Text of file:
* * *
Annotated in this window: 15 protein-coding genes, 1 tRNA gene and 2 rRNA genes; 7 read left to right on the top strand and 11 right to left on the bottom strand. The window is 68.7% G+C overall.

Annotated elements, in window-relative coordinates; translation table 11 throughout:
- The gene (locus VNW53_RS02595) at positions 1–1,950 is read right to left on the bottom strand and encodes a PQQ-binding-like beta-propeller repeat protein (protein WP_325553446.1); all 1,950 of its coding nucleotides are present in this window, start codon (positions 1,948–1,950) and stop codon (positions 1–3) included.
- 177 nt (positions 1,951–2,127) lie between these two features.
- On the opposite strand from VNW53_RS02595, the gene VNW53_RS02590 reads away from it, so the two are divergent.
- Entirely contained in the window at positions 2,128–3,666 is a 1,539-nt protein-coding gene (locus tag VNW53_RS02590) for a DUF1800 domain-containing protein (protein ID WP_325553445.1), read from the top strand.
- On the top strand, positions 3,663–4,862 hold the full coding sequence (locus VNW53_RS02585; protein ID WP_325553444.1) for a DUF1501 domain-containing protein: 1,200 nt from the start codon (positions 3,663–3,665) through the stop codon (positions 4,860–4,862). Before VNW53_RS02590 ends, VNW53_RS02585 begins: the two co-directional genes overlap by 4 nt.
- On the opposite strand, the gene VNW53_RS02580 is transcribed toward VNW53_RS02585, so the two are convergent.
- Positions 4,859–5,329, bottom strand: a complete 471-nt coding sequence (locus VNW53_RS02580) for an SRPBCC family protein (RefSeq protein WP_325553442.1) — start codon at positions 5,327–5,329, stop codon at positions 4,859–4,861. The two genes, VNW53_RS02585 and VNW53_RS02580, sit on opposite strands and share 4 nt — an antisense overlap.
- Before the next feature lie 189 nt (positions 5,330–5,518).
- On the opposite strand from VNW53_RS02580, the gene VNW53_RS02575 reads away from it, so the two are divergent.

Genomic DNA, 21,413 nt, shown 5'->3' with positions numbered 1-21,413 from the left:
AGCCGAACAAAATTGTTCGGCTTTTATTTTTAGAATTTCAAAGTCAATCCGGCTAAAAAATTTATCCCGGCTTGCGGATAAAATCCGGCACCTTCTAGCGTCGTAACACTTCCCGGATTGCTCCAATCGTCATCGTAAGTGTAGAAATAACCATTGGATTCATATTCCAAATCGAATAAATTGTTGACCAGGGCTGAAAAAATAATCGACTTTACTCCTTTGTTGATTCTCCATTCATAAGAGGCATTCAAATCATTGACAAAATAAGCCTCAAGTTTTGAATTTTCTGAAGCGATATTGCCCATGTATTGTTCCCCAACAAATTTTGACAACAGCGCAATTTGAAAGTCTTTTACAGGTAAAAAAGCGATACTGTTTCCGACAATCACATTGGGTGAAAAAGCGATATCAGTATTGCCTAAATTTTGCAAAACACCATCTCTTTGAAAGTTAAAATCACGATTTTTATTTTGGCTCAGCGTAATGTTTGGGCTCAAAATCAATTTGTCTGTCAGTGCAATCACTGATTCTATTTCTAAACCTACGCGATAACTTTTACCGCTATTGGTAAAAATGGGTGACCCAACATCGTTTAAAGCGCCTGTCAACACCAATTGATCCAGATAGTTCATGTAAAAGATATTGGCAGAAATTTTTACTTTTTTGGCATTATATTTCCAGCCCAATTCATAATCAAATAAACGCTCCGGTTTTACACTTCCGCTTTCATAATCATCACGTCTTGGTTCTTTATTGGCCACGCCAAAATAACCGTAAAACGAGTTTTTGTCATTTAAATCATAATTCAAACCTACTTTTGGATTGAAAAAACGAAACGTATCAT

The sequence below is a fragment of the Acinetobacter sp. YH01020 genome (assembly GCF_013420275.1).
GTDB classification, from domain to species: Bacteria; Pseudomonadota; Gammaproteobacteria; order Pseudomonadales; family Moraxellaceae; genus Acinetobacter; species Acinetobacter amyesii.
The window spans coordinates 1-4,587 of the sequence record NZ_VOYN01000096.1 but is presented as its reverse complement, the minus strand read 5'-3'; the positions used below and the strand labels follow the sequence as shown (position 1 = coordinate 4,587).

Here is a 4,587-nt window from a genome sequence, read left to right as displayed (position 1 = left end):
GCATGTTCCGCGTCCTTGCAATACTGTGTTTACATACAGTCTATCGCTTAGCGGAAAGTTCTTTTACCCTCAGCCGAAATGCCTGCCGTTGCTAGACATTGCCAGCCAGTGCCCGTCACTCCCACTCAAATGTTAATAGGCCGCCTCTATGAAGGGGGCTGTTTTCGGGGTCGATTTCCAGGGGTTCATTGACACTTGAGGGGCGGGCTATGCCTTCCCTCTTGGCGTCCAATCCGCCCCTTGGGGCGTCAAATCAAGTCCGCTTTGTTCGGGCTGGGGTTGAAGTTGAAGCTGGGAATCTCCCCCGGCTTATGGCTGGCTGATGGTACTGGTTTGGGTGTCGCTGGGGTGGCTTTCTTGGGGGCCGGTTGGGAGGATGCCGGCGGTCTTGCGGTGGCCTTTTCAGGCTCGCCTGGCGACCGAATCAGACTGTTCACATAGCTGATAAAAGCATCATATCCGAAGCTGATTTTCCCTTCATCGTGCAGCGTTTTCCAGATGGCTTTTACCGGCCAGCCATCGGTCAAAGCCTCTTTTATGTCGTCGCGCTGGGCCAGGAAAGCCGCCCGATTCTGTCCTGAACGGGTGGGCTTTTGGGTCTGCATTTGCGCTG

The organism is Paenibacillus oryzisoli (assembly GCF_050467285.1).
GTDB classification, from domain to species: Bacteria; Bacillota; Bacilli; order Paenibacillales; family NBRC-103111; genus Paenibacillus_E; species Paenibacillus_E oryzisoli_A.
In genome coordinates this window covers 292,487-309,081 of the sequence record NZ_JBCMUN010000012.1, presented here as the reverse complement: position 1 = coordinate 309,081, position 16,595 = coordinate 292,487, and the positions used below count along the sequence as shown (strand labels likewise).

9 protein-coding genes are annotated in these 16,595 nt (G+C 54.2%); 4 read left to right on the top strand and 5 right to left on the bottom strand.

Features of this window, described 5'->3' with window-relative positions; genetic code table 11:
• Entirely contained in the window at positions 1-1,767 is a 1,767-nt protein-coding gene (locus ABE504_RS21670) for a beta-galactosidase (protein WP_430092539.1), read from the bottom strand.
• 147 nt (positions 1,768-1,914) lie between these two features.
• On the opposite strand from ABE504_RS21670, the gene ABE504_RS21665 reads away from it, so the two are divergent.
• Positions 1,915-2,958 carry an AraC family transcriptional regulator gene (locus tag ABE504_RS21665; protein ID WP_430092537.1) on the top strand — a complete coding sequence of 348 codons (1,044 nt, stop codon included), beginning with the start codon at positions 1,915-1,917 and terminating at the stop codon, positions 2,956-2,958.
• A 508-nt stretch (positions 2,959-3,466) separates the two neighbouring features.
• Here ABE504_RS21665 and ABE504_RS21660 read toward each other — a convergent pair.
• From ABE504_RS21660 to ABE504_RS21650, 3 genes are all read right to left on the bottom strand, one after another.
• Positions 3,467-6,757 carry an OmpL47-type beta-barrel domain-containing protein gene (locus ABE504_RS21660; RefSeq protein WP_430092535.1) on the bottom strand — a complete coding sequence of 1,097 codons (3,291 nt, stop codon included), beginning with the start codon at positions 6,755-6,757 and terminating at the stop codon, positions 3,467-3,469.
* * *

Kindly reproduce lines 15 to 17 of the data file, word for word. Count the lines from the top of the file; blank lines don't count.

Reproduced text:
GTDB classification, from domain to species: Bacteria; Pseudomonadota; Gammaproteobacteria; order Pseudomonadales; family Moraxellaceae; genus Acinetobacter; species Acinetobacter amyesii.
The window spans coordinates 1-4,587 of the sequence record NZ_VOYN01000096.1 but is presented as its reverse complement, the minus strand read 5'-3'; the positions used below and the strand labels follow the sequence as shown (position 1 = coordinate 4,587).

Here is a 4,587-nt window from a genome sequence, read left to right as displayed (position 1 = left end):